Mechanisms for the formation of such crystals in B. hilaris are unknown but the mechanics behind crystallization is fairly straightforward though a variety of factors can be influential (Mersmann 2001). For crystals to form, it is necessary for the soluble material (i.e., solute—in this case allantoin) to be present in a concentration high enough to increase the likelihood of allantoin molecules encountering one another allowing them to combine. When enough of these molecules combine they can form a nucleation site. Barring any outside forces, these precrystals fall out of solution, fostering the opportunities for increasing crystal size by additional accumulation. Excretory allantoin is normally highly soluble; significantly higher than uric acid. The solubility of allantoin (60mg/100ml) is approximately ten times that of uric acid (6mg/100ml) as reported by Bursell (1967) while Yalkowsky et al. (2016) indicated the allantoin is 87 times more soluble (522mg/100ml) as compared with uric acid (6mg/100ml). Interestingly, we often observed small reflective particles floating in the mid-gut material that could possibly be precrystals of allantoin (Fig. 5). These putative precrystals were common and in the present study we observed 31.9% of the individuals having such reflective particles associated with the midgut material. Such precrystals were more commonly identified in females (22.7%) with approximately equal number of males and nymphs found to have the precrystals (4.0%; Fig. 6a). The putative precrystals were never identified in those individuals when allantoin crystals were present (Fig. 6b). The presence of the crystals (and potentially the reflective precrystals) suggests that allantoin may have been in very high concentrations in the midgut and oviducts.
Reasons for the possible increase in soluble allantoin in the midgut are unknown. Diet may have been a factor with increased nitrogen levels in the food stuff and/or decreases in water content, both of which may have contributed to increased allantoin levels. Allantoin is found in various plant species such as the Brassicaceae (Li 2008) evidently formed during periods of stress. One example is Arabidopsis thaliana (Arabidopsis), a member of the mustard family, where a variety of stressful conditions allowed an increase in allantoin levels (Takagi et al. 2016). These include drought, nutrient deficiencies, pathogen invasion, or increased saline conditions, among others. One reason may have been, in the case of the females that they were nearing the end of their reproductive life cycle and decreased egg formation may have increased nitrogenous waste levels through resorption of the immature follicles. Another possible factor could be the presence of gut symbionts that can process urea or uric acid to allantoin. Vogels and Van der Drift (1976) discussed the myriad ways bacteria and yeasts have been shown to contain the necessary enzyme systems for such oxidative degradation to allantoin. Donnellan and Kilby (1967) identified specialized cells in the fat body of Periplaneta americana (American cockroach) containing symbiotic bacteria that converted urates to several degradative products including allantoin. However, more recently, Sabree et al. (2009) showed that Blattabacterium sp. a gut symbiont in P. americana lack uricolytic capabilities. Candidatus Walczuchella monophlebidarum, the flavobacterial endosymbiont of Llaveia axin axin Llave (giant scale insect) was shown to aid in the formation of allantoin (Rosas-Pérez et al. 2014). Metagenomic analysis indicated that in Dactylopius coccus Costa (carmine cochineal scale insect) fungal symbionts play a key role in urate metabolism (Vera-Ponce de León et al. 2016).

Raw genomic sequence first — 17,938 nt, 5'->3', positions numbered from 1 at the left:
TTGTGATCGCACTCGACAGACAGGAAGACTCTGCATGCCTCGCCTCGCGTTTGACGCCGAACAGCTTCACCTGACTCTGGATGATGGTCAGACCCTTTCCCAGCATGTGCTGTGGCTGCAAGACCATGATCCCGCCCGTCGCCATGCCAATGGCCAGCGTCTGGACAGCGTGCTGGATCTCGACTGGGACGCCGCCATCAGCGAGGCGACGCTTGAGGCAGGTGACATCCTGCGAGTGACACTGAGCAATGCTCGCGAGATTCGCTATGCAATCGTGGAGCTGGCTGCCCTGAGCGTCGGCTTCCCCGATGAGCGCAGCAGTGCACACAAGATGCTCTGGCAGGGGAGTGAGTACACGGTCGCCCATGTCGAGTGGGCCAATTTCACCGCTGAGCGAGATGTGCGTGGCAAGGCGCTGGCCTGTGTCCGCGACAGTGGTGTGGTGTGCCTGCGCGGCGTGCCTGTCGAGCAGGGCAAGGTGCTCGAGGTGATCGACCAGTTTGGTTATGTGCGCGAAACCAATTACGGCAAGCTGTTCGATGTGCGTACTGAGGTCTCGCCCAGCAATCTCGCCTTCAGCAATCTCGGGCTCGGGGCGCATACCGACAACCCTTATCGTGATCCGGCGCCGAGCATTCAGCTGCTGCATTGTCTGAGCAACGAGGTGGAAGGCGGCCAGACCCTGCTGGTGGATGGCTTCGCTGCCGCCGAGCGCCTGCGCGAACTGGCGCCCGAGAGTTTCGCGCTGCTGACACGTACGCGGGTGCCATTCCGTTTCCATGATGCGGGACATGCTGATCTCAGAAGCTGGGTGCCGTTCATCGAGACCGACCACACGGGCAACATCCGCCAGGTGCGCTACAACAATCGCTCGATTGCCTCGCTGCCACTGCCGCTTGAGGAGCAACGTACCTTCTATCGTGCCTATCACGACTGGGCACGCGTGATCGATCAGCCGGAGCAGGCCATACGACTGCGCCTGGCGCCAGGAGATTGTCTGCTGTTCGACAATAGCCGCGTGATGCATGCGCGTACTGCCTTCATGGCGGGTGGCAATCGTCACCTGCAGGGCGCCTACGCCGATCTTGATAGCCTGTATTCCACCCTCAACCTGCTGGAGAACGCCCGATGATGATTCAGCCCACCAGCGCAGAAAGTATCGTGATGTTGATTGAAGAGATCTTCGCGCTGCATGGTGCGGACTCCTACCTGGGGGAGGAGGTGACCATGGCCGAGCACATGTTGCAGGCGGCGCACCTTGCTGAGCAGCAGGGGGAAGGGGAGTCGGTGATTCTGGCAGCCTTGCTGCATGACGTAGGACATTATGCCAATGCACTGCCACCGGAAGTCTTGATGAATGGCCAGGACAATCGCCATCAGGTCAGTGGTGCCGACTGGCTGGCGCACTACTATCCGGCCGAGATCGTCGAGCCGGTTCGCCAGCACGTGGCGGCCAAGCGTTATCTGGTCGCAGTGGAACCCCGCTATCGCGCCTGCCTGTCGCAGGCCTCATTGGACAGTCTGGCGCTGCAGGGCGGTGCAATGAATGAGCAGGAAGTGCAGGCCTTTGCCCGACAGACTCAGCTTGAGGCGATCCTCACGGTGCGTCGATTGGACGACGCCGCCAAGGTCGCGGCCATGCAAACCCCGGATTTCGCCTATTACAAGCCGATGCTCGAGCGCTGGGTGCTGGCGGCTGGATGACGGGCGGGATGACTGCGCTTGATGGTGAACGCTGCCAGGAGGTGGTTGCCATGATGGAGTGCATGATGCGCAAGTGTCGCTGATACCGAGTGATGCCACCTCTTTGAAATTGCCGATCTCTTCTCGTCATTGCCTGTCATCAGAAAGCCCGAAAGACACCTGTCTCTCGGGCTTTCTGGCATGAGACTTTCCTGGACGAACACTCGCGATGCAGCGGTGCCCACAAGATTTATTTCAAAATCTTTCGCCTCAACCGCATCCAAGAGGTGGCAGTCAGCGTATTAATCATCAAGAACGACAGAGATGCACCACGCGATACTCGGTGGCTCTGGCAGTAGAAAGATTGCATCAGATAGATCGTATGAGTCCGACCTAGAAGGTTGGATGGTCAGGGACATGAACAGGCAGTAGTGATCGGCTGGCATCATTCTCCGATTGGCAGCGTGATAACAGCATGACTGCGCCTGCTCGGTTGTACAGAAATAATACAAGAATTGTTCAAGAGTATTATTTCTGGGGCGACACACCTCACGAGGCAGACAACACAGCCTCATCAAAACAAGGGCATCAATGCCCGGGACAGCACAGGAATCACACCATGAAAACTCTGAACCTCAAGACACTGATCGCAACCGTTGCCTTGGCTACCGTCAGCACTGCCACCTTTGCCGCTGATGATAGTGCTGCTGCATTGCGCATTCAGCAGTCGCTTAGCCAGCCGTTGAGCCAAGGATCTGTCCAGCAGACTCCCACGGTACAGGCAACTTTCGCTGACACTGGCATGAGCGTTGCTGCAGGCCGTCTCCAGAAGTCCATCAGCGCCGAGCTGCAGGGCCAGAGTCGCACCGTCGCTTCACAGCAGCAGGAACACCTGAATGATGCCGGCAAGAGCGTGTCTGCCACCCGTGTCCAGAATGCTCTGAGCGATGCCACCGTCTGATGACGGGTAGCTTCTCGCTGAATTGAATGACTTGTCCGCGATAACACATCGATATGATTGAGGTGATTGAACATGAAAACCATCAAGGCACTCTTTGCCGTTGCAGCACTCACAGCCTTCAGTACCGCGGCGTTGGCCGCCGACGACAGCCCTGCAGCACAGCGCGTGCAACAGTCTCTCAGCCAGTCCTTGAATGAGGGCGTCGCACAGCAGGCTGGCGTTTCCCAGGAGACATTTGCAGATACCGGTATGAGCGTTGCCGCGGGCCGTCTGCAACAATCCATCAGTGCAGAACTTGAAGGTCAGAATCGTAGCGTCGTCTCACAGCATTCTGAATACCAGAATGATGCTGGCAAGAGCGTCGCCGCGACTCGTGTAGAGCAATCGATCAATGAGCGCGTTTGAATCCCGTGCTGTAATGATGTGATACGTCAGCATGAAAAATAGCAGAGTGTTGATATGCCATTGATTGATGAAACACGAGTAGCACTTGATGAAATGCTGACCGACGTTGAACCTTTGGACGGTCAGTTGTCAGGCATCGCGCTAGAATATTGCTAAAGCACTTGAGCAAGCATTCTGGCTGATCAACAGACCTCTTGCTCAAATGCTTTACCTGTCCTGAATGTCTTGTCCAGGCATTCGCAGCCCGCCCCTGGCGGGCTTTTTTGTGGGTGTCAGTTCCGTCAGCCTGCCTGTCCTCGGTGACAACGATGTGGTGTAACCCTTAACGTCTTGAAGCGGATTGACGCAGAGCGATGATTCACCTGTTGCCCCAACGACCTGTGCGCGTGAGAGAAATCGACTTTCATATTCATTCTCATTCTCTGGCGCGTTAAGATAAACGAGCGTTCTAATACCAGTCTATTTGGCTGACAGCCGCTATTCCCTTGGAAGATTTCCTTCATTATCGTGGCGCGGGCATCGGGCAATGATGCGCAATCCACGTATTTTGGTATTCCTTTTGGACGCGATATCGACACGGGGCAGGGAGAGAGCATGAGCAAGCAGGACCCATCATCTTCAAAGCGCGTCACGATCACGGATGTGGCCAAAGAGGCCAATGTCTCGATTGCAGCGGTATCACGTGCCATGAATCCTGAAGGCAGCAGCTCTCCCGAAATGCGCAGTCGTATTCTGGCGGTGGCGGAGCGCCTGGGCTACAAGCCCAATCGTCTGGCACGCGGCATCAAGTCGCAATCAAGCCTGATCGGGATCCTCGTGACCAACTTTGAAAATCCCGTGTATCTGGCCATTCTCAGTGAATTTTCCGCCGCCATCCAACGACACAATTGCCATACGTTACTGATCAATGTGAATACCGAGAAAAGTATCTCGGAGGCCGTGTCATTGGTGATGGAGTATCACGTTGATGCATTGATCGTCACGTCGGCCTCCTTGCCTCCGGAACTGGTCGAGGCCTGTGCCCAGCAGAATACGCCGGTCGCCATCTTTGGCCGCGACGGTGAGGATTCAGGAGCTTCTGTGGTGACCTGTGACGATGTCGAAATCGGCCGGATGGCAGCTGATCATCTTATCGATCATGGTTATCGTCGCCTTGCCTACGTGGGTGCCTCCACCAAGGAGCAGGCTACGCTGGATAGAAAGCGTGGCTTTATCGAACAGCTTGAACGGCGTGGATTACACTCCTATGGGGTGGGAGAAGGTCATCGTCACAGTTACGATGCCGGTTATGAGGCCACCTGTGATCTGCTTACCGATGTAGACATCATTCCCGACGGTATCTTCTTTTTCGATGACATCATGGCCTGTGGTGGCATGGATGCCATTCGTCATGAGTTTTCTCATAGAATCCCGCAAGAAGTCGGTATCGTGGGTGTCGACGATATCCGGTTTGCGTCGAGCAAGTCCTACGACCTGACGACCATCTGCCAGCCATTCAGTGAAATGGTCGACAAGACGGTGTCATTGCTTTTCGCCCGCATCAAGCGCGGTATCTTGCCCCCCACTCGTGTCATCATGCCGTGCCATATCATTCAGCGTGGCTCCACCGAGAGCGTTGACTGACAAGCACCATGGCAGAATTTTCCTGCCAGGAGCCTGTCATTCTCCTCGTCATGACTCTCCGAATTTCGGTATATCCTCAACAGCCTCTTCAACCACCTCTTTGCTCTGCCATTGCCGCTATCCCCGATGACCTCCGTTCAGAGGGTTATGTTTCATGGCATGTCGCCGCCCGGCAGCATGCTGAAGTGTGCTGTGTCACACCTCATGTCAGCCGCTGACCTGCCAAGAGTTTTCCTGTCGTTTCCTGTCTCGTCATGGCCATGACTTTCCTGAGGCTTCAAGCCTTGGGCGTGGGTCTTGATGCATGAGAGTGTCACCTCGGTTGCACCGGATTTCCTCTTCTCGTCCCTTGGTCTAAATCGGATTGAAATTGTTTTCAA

Allantoin crystals have only been identified in only small proportion of the Bagrada bugs examined in this study. Apparently, it is not a common occurrence. In addition, the crystals have only been identified in laboratory reared individuals though the number of field collected individuals which were dissected immediately or in only a few days after capture is low. It is unknown if crystal formation occurs in field individuals; but we believe that the presence of crystals may be detrimental since they were found in the oviducts accumulating to the point of blockage. This is also based on the observation that the colony did not appear to be at its best during the time of this experiment. It is not clear if this was due to rearing conditions (use of broccoli florets only), a function of possible inbreeding depression or if these insects perform much better when they are reared on whole plants and when given a variety of both leafy and head-forming brassicas in large insect dorms. More research is warranted to understand those factors that favor crystal formation. Such information may allow for a greater understanding of the excretory process in this species and the role allantoin has in the metabolism and excretion of nitrogenous wastes.
We thank Dawn Gundersen-Rindal, and Donald C. Weber, USDA ARS IIB&BL, Beltsville, MD for critical review of the manuscript. We also like to thank Richard Evans and Brad Elliott USDA ARS BCPRU Stoneville, MS for technical assistance, and Juan A. Morales-Ramos USDA ARS BCPRU, Stoneville, MS for formatting figures and review of the manuscript.